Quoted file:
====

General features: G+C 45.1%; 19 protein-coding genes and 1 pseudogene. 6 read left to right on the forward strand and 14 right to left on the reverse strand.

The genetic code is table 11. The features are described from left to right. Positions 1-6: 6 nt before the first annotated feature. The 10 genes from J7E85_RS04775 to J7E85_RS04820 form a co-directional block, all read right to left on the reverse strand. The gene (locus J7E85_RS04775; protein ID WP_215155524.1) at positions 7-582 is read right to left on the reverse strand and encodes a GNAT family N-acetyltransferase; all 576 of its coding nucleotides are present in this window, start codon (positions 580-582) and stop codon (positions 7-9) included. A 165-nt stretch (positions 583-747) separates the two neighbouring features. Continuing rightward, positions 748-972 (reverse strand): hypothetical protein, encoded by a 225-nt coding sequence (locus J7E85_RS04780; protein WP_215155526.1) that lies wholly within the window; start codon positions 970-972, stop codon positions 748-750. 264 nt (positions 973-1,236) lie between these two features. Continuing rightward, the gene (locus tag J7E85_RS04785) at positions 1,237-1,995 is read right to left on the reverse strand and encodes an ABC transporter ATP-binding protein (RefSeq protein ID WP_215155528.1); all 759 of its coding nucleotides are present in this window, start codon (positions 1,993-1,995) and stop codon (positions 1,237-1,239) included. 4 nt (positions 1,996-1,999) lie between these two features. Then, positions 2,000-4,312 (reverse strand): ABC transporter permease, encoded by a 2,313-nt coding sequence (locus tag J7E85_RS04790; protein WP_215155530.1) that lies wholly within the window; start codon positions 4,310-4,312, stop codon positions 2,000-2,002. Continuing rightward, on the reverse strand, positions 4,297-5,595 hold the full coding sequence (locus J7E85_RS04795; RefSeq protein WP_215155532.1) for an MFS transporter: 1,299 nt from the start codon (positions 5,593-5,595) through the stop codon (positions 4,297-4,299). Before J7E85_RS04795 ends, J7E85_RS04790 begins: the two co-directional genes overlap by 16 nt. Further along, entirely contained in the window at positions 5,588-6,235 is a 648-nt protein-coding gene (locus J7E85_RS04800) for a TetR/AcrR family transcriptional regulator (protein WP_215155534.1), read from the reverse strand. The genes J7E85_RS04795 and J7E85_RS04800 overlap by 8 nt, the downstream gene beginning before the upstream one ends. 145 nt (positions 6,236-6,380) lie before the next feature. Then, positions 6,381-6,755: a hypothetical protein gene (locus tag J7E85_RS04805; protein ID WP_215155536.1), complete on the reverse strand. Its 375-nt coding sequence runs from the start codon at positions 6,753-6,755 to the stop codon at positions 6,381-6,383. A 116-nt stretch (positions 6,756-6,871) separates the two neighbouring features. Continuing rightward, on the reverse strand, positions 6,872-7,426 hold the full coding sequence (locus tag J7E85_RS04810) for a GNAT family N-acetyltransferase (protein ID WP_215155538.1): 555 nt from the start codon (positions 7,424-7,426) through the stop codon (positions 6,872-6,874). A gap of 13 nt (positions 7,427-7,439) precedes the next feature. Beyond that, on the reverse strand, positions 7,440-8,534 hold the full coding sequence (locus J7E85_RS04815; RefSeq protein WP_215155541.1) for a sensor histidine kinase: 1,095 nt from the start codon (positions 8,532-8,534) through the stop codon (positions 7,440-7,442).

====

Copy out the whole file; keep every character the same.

General features: G+C 45.1%; 19 protein-coding genes and 1 pseudogene. 6 read left to right on the forward strand and 14 right to left on the reverse strand.

The genetic code is table 11. The features are described from left to right. Positions 1-6: 6 nt before the first annotated feature. The 10 genes from J7E85_RS04775 to J7E85_RS04820 form a co-directional block, all read right to left on the reverse strand. The gene (locus J7E85_RS04775; protein ID WP_215155524.1) at positions 7-582 is read right to left on the reverse strand and encodes a GNAT family N-acetyltransferase; all 576 of its coding nucleotides are present in this window, start codon (positions 580-582) and stop codon (positions 7-9) included. A 165-nt stretch (positions 583-747) separates the two neighbouring features. Continuing rightward, positions 748-972 (reverse strand): hypothetical protein, encoded by a 225-nt coding sequence (locus J7E85_RS04780; protein WP_215155526.1) that lies wholly within the window; start codon positions 970-972, stop codon positions 748-750. 264 nt (positions 973-1,236) lie between these two features. Continuing rightward, the gene (locus tag J7E85_RS04785) at positions 1,237-1,995 is read right to left on the reverse strand and encodes an ABC transporter ATP-binding protein (RefSeq protein ID WP_215155528.1); all 759 of its coding nucleotides are present in this window, start codon (positions 1,993-1,995) and stop codon (positions 1,237-1,239) included. 4 nt (positions 1,996-1,999) lie between these two features. Then, positions 2,000-4,312 (reverse strand): ABC transporter permease, encoded by a 2,313-nt coding sequence (locus tag J7E85_RS04790; protein WP_215155530.1) that lies wholly within the window; start codon positions 4,310-4,312, stop codon positions 2,000-2,002. Continuing rightward, on the reverse strand, positions 4,297-5,595 hold the full coding sequence (locus J7E85_RS04795; RefSeq protein WP_215155532.1) for an MFS transporter: 1,299 nt from the start codon (positions 5,593-5,595) through the stop codon (positions 4,297-4,299). Before J7E85_RS04795 ends, J7E85_RS04790 begins: the two co-directional genes overlap by 16 nt. Further along, entirely contained in the window at positions 5,588-6,235 is a 648-nt protein-coding gene (locus J7E85_RS04800) for a TetR/AcrR family transcriptional regulator (protein WP_215155534.1), read from the reverse strand. The genes J7E85_RS04795 and J7E85_RS04800 overlap by 8 nt, the downstream gene beginning before the upstream one ends. 145 nt (positions 6,236-6,380) lie before the next feature. Then, positions 6,381-6,755: a hypothetical protein gene (locus tag J7E85_RS04805; protein ID WP_215155536.1), complete on the reverse strand. Its 375-nt coding sequence runs from the start codon at positions 6,753-6,755 to the stop codon at positions 6,381-6,383. A 116-nt stretch (positions 6,756-6,871) separates the two neighbouring features. Continuing rightward, on the reverse strand, positions 6,872-7,426 hold the full coding sequence (locus tag J7E85_RS04810) for a GNAT family N-acetyltransferase (protein ID WP_215155538.1): 555 nt from the start codon (positions 7,424-7,426) through the stop codon (positions 6,872-6,874). A gap of 13 nt (positions 7,427-7,439) precedes the next feature. Beyond that, on the reverse strand, positions 7,440-8,534 hold the full coding sequence (locus J7E85_RS04815; RefSeq protein WP_215155541.1) for a sensor histidine kinase: 1,095 nt from the start codon (positions 8,532-8,534) through the stop codon (positions 7,440-7,442).